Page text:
PHOENIX — Arizona Secretary of State Katie Hobbs is asking a federal judge not to grant more time to register voters.
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Hobb’s office said the two organizations that are asking for more time have known for months that they were having problems making face-to-face contacts to sign people up. Much of their difficulty was due to the pandemic and resulting restrictions on travel and gatherings imposed by Gov. Doug Ducey, as well as social distancing requirements.
But the groups “waited a mere three business days before the (Monday, Oct. 5 voter registration) deadline to bring this lawsuit,” said Linley Wilson, Hobbs’ attorney.
She argued it is too late now to seek major changes in the process and in the registration deadline, in place for years.
Hobbs’ lawyer also told U.S. District Court Judge Steven Logan there are other flaws in the lawsuit filed on behalf of Mi Familia Vota and the Arizona Coalition for Change.
They sued only Hobbs and not the recorders of the state’s 15 counties, the people actually responsible for putting together voter registration lists.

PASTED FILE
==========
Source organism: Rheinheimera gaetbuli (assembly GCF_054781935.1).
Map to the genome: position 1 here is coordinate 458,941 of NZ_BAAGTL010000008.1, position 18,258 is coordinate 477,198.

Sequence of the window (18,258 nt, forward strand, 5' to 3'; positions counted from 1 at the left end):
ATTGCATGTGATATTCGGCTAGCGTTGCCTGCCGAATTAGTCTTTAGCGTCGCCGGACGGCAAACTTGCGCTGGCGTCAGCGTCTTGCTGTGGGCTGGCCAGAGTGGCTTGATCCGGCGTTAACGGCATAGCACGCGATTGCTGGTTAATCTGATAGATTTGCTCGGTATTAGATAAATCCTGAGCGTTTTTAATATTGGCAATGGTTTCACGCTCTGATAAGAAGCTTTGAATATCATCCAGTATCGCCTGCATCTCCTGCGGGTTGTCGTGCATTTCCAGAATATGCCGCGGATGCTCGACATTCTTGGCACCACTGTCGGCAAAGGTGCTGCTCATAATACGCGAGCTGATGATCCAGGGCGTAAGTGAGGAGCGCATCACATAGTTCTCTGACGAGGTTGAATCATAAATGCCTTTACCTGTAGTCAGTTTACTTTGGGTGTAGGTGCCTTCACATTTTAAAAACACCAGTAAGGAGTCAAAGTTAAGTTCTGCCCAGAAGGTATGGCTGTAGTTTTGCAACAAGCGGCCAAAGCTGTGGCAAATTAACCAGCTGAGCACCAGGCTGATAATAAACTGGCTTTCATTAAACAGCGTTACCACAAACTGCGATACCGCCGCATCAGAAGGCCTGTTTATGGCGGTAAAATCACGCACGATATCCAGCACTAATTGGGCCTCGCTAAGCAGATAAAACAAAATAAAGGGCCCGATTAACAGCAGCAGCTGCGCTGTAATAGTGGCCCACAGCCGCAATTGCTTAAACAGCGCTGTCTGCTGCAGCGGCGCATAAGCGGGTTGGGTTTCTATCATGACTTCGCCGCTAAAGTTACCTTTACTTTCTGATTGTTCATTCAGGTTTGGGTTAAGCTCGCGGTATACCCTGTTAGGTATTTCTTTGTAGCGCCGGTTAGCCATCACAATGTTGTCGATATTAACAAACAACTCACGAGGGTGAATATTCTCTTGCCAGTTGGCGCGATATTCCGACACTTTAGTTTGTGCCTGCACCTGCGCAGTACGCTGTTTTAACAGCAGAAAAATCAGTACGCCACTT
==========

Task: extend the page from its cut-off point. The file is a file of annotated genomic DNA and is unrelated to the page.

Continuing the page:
Wilson also said that granting the request to extend the deadline until Oct. 27 would create havoc, particularly as early ballots go out on Wednesday, Oct. 7.
The judge pledged Monday to rule as soon as possible.
The lawsuit says 146,214 people registered to vote in Arizona between January and August of 2016, the last presidential election year.
By contrast, the comparable figure for this year is 62,565, said Zoe Salzman, attorney for the two groups.
Wilson, however, told the judge the more relevant figure is the number of people who are registered, regardless of when they filled out the forms.
She said the total number of active voters as of this past Thursday, the most recent data available, was 4,160,915. That’s up by more than 234,000 since the beginning of the year.
Four years ago, Wilson said, the number of people registered to vote on Oct. 1, 2016 was close to a half a million less.
All that, she said, shows Hobbs, a Democrat, has been effective in getting people registered “and that voters are not encountering significant difficulties registering to vote during the pandemic.”
Salzman disputes the claim that extending the deadline will result in a hardship on election officials, even with early ballots coming in at the same time.
She said 37 other states allow people to sign up much closer than 29 days before the election. And she said 40% of these states permit them to register and vote on the same day.